Scotland (2004-2006)

Client: Greenspace Scotland

Greenspace Scotland, established in 2002 by Scottish National Heritage and partners, outlined a major initiative to “transform urban spaces into people places.” Project for Public Spaces established a partnership with Greenspace Scotland to introduce the concept of Placemaking to both the public and private sectors throughout the country, to implement several Placemaking projects, and to develop a group of Placemaking Associates who would be trained to work throughout the country on a major Placemaking initiative. Eleven Associates are currently participating in the program from diverse backgrounds of planning and local authority/government positions, landscape architects, and non-governmental organization staff members.

Pilot projects that have been undertaken as part of the program include:

Clyde Square, Greenock: The town square of Greenock, underutilized but surrounded by primary city destinations including the municipal building, the public library, The Oak Mall, a major downtown church and the waterfront.

ABC Flats, Greenock: The site of a new park being formed as part of a major housing and neighborhood rehabilitation program.

Hailes Quarry Park, Edinburgh: A former quarry surrounded by a residential and industrial neighborhood along the 32-mile Grand Union Canal which connects Tollcross, Edinburgh with Falkirk.

Prince’s Street Gardens, Edinburgh: The main public space with an inspiring view of Edinburgh Castle and the central square in Edinburgh, the Prince’s Street Gardens suffers from poor access (due to its location on the site of a former lake and surround by a major bus thoroughfare on one side and railroad tracks on the other the side.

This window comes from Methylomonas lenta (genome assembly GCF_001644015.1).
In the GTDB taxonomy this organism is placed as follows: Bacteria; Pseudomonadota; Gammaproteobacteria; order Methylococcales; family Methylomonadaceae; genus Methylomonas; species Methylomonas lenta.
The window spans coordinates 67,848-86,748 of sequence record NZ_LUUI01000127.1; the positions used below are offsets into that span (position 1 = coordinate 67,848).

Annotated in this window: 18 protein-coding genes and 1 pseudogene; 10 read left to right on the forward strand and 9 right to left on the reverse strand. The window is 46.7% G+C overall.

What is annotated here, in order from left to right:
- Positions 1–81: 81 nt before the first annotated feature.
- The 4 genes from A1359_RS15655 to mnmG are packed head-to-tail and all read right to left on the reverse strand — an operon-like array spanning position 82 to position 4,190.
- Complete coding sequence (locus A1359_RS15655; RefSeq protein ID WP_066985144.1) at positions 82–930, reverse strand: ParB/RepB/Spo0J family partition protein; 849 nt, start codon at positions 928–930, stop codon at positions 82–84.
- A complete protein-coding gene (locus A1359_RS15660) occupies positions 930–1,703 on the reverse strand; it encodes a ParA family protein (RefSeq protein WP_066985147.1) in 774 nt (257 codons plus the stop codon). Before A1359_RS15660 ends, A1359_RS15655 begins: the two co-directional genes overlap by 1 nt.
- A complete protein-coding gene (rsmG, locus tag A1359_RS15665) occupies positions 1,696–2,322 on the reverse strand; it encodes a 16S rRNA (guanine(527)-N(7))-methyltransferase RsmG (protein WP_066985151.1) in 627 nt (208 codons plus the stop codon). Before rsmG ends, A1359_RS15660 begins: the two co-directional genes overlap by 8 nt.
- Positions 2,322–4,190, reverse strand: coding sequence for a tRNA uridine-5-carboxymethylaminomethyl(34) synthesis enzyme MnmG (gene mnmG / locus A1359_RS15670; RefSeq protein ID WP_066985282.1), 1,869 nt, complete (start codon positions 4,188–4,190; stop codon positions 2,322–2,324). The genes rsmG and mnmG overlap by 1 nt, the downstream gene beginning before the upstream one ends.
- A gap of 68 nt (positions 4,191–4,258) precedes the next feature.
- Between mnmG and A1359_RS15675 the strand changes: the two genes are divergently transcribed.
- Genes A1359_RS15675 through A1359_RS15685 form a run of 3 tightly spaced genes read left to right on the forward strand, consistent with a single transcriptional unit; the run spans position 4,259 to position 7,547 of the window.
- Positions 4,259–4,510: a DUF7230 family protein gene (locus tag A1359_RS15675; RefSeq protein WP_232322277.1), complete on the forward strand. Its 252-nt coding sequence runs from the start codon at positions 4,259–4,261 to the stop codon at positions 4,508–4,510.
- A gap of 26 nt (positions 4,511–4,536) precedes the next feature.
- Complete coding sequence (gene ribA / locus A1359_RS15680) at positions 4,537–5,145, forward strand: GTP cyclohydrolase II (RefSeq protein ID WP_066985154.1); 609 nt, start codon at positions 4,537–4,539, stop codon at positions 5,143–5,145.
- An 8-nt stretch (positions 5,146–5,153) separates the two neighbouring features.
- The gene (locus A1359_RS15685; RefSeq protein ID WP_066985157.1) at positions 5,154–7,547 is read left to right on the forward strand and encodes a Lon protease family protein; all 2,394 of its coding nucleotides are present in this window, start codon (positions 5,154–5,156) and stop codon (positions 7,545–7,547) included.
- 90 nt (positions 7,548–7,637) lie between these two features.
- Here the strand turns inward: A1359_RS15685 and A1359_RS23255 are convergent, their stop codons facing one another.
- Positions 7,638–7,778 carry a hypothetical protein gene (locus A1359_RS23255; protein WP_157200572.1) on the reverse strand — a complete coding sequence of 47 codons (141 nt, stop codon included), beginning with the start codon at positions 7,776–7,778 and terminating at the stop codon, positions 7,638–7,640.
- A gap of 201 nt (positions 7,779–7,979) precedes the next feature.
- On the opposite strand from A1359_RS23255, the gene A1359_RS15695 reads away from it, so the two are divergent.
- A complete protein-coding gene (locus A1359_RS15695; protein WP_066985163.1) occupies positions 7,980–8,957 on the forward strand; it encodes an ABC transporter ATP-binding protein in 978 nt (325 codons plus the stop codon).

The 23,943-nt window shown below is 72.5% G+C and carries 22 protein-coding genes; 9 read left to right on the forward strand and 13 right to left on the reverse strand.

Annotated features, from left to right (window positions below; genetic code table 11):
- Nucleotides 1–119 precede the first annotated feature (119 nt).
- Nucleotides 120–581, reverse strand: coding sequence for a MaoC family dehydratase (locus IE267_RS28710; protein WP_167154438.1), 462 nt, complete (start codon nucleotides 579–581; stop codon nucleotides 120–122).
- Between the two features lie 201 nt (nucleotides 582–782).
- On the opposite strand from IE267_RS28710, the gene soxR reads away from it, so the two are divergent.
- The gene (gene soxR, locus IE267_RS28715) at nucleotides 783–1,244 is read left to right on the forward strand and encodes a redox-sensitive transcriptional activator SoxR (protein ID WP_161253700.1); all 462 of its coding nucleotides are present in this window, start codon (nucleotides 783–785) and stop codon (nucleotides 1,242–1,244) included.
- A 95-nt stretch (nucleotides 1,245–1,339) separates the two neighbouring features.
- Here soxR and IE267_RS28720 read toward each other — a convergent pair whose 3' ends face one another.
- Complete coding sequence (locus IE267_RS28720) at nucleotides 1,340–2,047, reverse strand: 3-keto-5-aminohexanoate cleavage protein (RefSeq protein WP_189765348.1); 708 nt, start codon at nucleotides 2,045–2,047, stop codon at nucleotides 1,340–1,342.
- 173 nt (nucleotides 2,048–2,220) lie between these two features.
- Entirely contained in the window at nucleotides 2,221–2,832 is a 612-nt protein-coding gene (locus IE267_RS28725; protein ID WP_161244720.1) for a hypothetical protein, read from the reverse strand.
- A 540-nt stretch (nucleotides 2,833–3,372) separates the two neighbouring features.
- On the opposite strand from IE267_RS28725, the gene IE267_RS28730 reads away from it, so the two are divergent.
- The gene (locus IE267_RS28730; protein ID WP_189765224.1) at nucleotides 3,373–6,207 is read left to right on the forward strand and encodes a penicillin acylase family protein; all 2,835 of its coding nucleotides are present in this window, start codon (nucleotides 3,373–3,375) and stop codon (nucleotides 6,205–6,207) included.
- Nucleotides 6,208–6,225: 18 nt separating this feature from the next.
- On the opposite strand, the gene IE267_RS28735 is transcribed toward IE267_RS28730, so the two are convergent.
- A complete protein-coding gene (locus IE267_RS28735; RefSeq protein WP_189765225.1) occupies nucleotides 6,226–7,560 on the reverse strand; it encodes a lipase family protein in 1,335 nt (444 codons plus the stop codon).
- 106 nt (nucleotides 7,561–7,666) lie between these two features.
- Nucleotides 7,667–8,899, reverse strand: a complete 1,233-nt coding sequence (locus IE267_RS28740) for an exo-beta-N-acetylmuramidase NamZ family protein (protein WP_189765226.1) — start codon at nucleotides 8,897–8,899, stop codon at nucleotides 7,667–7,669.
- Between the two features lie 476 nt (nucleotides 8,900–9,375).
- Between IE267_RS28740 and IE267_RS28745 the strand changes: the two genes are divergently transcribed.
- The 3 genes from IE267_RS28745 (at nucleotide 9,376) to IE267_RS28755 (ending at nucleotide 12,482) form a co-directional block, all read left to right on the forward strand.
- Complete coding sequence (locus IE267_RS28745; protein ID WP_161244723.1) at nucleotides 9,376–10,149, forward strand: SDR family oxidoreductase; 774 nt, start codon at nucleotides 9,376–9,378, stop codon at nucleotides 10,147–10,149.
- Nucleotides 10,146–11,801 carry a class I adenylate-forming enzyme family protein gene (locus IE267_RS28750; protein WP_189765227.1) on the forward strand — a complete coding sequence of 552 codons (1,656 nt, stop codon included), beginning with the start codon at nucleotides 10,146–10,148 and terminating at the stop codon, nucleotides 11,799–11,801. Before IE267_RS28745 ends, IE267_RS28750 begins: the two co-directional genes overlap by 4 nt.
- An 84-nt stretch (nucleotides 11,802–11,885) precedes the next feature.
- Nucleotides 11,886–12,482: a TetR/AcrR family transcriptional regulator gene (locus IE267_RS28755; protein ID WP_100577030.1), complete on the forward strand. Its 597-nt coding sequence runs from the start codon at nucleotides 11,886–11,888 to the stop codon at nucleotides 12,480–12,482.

Waterfront Park and Promenade, Girvan: A declining resort town directly across from one of Scotland’s major destinations, Ailsa Craig, wildlife preserve with proposed new waterfront development and a well-established historic main street.

The training component that was part of these pilot projects included working with the Associate team to engage local stakeholders, facilitate workshops and meetings, apply on-site observation techniques to collect relevant data, develop a community and place based vision and then to present collected information to stakeholders and public officials to garner public support and funding, and effectively communicate their findings and message to stakeholders.

Through the project, additional presentations and workshops were held which have now introduced over 150 people to the concept of Placemaking. A variety of professionals, including council members, landscape architects, architects, housing authorities, planners, as well as interested citizens, attended these presentations and workshops.

The second phase of the project is to broaden the program throughout the country using the Associates to build support and create a larger constituency in their areas.